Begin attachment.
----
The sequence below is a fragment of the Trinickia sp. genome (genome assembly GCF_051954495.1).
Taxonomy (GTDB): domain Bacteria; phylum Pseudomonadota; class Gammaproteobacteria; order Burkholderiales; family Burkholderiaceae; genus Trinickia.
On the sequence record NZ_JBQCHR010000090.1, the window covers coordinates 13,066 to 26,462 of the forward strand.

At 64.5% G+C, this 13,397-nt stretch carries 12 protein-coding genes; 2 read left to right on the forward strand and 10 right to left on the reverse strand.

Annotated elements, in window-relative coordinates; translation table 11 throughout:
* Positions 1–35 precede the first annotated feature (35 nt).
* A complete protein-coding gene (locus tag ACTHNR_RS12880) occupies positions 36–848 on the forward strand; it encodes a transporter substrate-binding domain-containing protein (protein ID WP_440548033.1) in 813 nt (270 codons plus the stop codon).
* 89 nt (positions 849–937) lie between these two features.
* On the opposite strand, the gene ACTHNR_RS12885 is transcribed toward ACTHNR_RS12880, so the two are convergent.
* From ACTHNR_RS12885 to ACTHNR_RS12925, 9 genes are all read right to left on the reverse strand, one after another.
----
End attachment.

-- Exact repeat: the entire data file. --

The sequence below is a fragment of the Trinickia sp. genome (genome assembly GCF_051954495.1).
Taxonomy (GTDB): domain Bacteria; phylum Pseudomonadota; class Gammaproteobacteria; order Burkholderiales; family Burkholderiaceae; genus Trinickia.
On the sequence record NZ_JBQCHR010000090.1, the window covers coordinates 13,066 to 26,462 of the forward strand.

At 64.5% G+C, this 13,397-nt stretch carries 12 protein-coding genes; 2 read left to right on the forward strand and 10 right to left on the reverse strand.

Annotated elements, in window-relative coordinates; translation table 11 throughout:
* Positions 1–35 precede the first annotated feature (35 nt).
* A complete protein-coding gene (locus tag ACTHNR_RS12880) occupies positions 36–848 on the forward strand; it encodes a transporter substrate-binding domain-containing protein (protein ID WP_440548033.1) in 813 nt (270 codons plus the stop codon).
* 89 nt (positions 849–937) lie between these two features.
* On the opposite strand, the gene ACTHNR_RS12885 is transcribed toward ACTHNR_RS12880, so the two are convergent.
* From ACTHNR_RS12885 to ACTHNR_RS12925, 9 genes are all read right to left on the reverse strand, one after another.